Recall what we are doing, high level, is training several different models per pickup location. We are using Ray Tune so we can run all these trials in parallel on a Ray cluster. At the end, we will inspect the results of the experiment and deploy only the best model per pickup location.

In the cell below, we use AIR configs and run the experiment using tuner.fit().

Tune will report on experiment status, and after the experiment finishes, you can inspect the results.

  • In the cell below, we use the default resources config which is 1 CPU core for each task. For more information about configuring resource allocations, see A Guide To Parallelism and Resources.

  • In the AIR config below, we have specified a local directory my_Tune_logs for logging instead of the default ~/ray_results directory. Giving your logs a project name makes them easier to find. Also giving a relative path, means you can see your logs inside the Jupyter browser. Learn more about logging Tune results at How to configure logging in Tune.

  • Tune can retry failed experiments automatically, as well as entire experiments. This is necessary in case a node on your remote cluster fails (when running on a cloud such as AWS or GCP).

💡 Right-click on the cell below and choose “Enable Scrolling for Outputs”! This will make it easier to view, since model training output can be very long!

Setting SMOKE_TEST=False, running on Anyscale: 771 models, using 18 NYC Taxi S3 files dating from 2018/01 to 2019/06 (split into partitions approx 1GiB each), were simultaneously trained on a 7-node AWS cluster of m5.4xlarges, within 40 minutes.

# By default, Tune reserves 1 CPU core per task.
# # 3. Customize resources per trial, here we set 1 CPU each.
# train_model = tune.with_resources(train_model, {"cpu": 1})

# Define a tuner object using Ray AIR Tuner API
tuner = tune.Tuner(
    train_model,
    param_space=search_space,
    run_config=air.RunConfig(
        # redirect logs to relative path instead of default ~/ray_results/
        local_dir="my_Tune_logs",
        name="batch_tuning",
        # Set Ray Tune verbosity. Print summary table only with levels 2 or 3.
        verbose=2,
    ),
)

# 4. Run the experiment with Ray Tune
start = time.time()
results = tuner.fit()
total_time_taken = time.time() - start

# Print some training stats
print(f"Total number of models: {len(results)}")
print(f"TOTAL TIME TAKEN: {total_time_taken:.2f} seconds")
best_result = results.get_best_result(metric="error", mode="min").config
print(f"Best result: {best_result}")
2022-12-05 16:28:12,732	WARNING function_trainable.py:586 -- Function checkpointing is disabled. This may result in unexpected behavior when using checkpointing features or certain schedulers. To enable, set the train function arguments to be `func(config, checkpoint_dir=None)`.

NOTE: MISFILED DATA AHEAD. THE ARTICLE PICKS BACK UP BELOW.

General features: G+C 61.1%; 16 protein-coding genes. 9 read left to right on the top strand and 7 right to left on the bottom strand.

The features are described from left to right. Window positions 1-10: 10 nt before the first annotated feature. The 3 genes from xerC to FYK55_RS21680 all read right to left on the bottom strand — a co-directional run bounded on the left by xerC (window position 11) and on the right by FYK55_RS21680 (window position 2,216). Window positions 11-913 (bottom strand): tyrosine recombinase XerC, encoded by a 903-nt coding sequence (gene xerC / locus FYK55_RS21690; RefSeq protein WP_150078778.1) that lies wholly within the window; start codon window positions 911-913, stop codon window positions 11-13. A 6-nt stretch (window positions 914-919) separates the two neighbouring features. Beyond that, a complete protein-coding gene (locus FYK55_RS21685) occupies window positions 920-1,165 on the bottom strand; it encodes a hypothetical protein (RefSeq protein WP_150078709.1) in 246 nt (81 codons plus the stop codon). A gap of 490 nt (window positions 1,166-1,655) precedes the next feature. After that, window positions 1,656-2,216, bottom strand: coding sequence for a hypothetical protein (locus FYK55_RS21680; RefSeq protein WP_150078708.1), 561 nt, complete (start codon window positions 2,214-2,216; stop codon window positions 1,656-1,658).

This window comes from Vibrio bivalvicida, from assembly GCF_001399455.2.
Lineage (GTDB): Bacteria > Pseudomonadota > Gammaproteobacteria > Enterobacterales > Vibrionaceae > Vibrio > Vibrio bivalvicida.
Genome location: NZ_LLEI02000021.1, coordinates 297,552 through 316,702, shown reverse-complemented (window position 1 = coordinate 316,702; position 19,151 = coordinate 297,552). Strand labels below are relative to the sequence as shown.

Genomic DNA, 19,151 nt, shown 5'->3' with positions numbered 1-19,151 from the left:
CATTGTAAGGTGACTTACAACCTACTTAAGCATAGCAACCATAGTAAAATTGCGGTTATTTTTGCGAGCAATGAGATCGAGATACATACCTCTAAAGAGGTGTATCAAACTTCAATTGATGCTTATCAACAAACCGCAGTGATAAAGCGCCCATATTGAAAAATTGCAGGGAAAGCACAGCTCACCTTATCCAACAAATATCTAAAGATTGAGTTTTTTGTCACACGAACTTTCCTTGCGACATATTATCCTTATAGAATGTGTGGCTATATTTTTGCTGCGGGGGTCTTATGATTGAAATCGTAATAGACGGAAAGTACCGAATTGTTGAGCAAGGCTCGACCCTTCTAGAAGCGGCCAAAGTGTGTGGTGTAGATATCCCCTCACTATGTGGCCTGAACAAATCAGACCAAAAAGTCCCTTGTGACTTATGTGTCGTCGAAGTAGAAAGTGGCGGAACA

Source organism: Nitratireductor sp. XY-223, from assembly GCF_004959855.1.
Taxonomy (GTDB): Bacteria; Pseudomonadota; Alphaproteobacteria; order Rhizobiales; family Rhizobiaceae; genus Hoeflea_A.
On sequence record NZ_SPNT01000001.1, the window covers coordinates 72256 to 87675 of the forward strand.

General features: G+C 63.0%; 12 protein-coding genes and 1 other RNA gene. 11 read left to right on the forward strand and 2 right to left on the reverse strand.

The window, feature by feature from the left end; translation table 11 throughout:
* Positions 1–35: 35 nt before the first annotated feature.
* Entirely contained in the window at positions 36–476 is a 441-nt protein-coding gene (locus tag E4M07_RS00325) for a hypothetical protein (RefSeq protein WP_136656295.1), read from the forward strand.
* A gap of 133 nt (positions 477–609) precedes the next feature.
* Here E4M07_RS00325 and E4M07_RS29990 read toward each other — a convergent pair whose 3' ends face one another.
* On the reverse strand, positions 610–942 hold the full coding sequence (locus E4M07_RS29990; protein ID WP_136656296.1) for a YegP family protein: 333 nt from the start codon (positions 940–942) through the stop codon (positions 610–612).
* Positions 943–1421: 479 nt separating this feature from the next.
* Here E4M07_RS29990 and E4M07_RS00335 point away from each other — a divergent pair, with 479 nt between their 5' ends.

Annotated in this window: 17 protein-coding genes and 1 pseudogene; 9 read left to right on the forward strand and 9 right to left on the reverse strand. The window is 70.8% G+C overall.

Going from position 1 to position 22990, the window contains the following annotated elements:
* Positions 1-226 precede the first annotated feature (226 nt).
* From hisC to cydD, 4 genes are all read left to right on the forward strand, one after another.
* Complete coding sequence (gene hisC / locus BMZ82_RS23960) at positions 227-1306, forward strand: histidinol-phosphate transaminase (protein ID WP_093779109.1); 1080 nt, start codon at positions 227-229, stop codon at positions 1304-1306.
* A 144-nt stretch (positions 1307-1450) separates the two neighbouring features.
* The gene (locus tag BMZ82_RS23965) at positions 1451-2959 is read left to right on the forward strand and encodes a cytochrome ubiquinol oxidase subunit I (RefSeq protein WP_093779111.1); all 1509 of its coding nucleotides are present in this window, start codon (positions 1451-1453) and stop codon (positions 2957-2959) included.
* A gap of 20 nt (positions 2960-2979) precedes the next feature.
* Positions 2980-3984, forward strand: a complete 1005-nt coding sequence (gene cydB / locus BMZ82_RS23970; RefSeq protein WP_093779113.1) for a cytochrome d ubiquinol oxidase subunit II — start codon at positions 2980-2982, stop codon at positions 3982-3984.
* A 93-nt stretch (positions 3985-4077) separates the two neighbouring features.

Tune Status

Current time:2022-12-05 16:28:50
Running for: 00:00:36.00
Memory: 3.9/30.9 GiB

System Info

Using FIFO scheduling algorithm.
Resources requested: 0/24 CPUs, 0/0 GPUs, 0.0/61.77 GiB heap, 0.0/25.66 GiB objects

Trial Status

Trial name status loc algorithm location iter total time (s) error
train_model_de3e8_00000TERMINATED172.31.238.32:46242prophet_additive 141 1 5.64706502.849
train_model_de3e8_00001TERMINATED172.31.82.113:19316prophet_multipl_d800 141 1 5.36019483.067
train_model_de3e8_00002TERMINATED172.31.82.113:19317arima 141 1 17.9032 342.35
train_model_de3e8_00003TERMINATED172.31.82.113:19318prophet_additive 229 1 5.53692539.389
train_model_de3e8_00004TERMINATED172.31.82.113:19319prophet_multipl_d800 229 1 5.33539529.743
train_model_de3e8_00005TERMINATED172.31.82.113:19320arima 229 1 17.7509 480.844
train_model_de3e8_00006TERMINATED172.31.82.113:19321prophet_additive 173 1 4.6077 2.55585
train_model_de3e8_00007TERMINATED172.31.82.113:19322prophet_multipl_d800 173 1 4.28513 2.52897
train_model_de3e8_00008TERMINATED172.31.82.113:19323arima 173 1 17.5354 3.05726

Trial Progress

Trial name errorshould_checkpoint
train_model_de3e8_00000502.849 True
train_model_de3e8_00001483.067 True
train_model_de3e8_00002342.35 True
train_model_de3e8_00003539.389 True
train_model_de3e8_00004529.743 True
train_model_de3e8_00005480.844 True
train_model_de3e8_00006 2.55585True
train_model_de3e8_00007 2.52897True
train_model_de3e8_00008 3.05726True
2022-12-05 16:28:50,234	INFO tune.py:777 -- Total run time: 37.50 seconds (35.99 seconds for the tuning loop).
Total number of models: 9
TOTAL TIME TAKEN: 37.54 seconds
Best result: {'algorithm': 'prophet_multiplicative', 'location': 173}

After the Tune experiment has run, select the best model per pickup location.

We can assemble the Tune results (ResultGrid object) into a pandas dataframe, then sort by minimum error, to select the best model per pickup location.

# get a list of training loss errors
errors = [i.metrics.get("error", 10000.0) for i in results]

# get a list of checkpoints
checkpoints = [i.checkpoint for i in results]

# get a list of locations
locations = [i.config["location"] for i in results]

# get a list of model params
algorithm = [i.config["algorithm"] for i in results]

# Assemble a pandas dataframe from Tune results
results_df = pd.DataFrame(
    zip(locations, errors, algorithm, checkpoints),